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Debt and the effects of fiscal policy

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  • Carlo Favero
  • Francesco Giavazzi

Abstract

Empirical investigations of the effects of fiscal policy shocks share a common weakness: taxes, government spending and interest rates are assumed to respond to various macroeconomic variables but not to the level of the public debt; moreover the impact of fiscal shocks on the dynamics of the debt-to-GDP ratio are not tracked. We analyze the effects of fiscal shocks allowing for a direct response of taxes, government spending and the cost of debt service to the level of the public debt. We show that omitting such a feedback can result in incorrect estimates of the dynamic effects of fiscal shocks. In particular the absence of an effect of fiscal shocks on long-term interest rates—a frequent finding in research based on VAR’s that omit a debt feedback—can be explained by their mis-specification, especially over samples in which the debt dynamics appears to be unstable. Using data for the U.S. economy and the identification assumption proposed by Blanchard and Perotti (2002) we reconsider the effects of fiscal policy shocks correcting for these shortcomings.

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Bibliographic Info

Paper provided by IGIER (Innocenzo Gasparini Institute for Economic Research), Bocconi University in its series Working Papers with number 317.

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Date of creation: 2007
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Handle: RePEc:igi:igierp:317

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  1. Valerie A. Ramey, 2009. "Identifying Government Spending Shocks: It's All in the Timing," NBER Working Papers 15464, National Bureau of Economic Research, Inc.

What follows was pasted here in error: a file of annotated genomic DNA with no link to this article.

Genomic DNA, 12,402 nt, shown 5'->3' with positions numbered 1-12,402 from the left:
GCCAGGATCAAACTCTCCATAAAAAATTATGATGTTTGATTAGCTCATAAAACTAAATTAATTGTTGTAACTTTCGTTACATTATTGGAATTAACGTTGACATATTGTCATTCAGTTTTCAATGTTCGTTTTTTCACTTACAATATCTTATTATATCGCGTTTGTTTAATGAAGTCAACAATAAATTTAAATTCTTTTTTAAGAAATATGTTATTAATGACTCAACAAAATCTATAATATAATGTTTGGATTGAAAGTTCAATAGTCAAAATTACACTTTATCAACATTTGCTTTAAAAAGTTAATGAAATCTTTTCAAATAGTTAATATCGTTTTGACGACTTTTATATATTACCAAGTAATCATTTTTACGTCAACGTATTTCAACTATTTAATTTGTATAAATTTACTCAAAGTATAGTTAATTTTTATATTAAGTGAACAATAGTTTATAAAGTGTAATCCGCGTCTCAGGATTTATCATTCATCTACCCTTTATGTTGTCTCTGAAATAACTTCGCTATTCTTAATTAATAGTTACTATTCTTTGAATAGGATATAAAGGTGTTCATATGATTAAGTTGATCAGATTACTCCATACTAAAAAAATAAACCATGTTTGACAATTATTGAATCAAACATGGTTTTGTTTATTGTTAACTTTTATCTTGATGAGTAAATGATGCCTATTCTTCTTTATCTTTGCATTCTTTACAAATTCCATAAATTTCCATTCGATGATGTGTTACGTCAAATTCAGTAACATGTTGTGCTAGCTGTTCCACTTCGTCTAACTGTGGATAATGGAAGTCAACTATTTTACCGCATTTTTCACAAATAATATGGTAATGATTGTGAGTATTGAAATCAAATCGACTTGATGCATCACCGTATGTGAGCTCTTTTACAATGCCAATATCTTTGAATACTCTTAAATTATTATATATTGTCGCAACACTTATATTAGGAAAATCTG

2. Henning Bohn, 1998. "The Behavior Of U.S. Public Debt And Deficits," The Quarterly Journal of Economics, MIT Press, vol. 113(3), pages 949-963, August.
  3. Olivier Blanchard & Roberto Perotti, 1999. "An Empirical Characterization of the Dynamic Effects of Changes in Government Spending and Taxes on Output," NBER Working Papers 7269, National Bureau of Economic Research, Inc.
  4. Giavazzi, Francesco & Jappelli, Tullio & Pagano, Marco, 2000. "Searching for Non-Linear Effects of Fiscal Policy: Evidence from Industrial and Developing Countries," CEPR Discussion Papers 2374, C.E.P.R. Discussion Papers.
  5. Mountford, Andrew & Uhlig, Harald, 2002. "What are the Effects of Fiscal Policy Shocks?," CEPR Discussion Papers 3338, C.E.P.R. Discussion Papers.
  6. Craig Burnside & Martin Eichenbaum & Jonas Fisher, 2003. "Fiscal Shocks and Their Consequences," NBER Working Papers 9772, National Bureau of Economic Research, Inc.
  7. Roberto Perotti, 2008. "In Search of the Transmission Mechanism of Fiscal Policy," NBER Chapters, in: NBER Macroeconomics Annual 2007, Volume 22, pages 169-226 National Bureau of Economic Research, Inc.
  8. Fabio C. Bagliano & Carlo A. Favero, . "Information from financial markets and VAR measures of monetary policy," Working Papers 135, IGIER (Innocenzo Gasparini Institute for Economic Research), Bocconi University.
  9. V. V. Chari & Patrick J. Kehoe & Ellen R. McGrattan, 2008. "Are Structural VARs with Long-Run Restrictions Useful in Developing Business Cycle Theory?," NBER Working Papers 14430, National Bureau of Economic Research, Inc.
  10. Christina D. Romer & David H. Romer, 1989. "Does Monetary Policy Matter? A New Test in the Spirit of Friedman and Schwartz," NBER Working Papers 2966, National Bureau of Economic Research, Inc.
  11. Wendy Edelberg & Martin Eichenbaum & Jonas D.M. Fisher, 1998. "Understanding the Effects of a Shock to Government Purchases," NBER Working Papers 6737, National Bureau of Economic Research, Inc.
  12. Fatás, Antonio & Mihov, Ilian, 2001. "The Effects of Fiscal Policy on Consumption and Employment: Theory and Evidence," CEPR Discussion Papers 2760, C.E.P.R. Discussion Papers.
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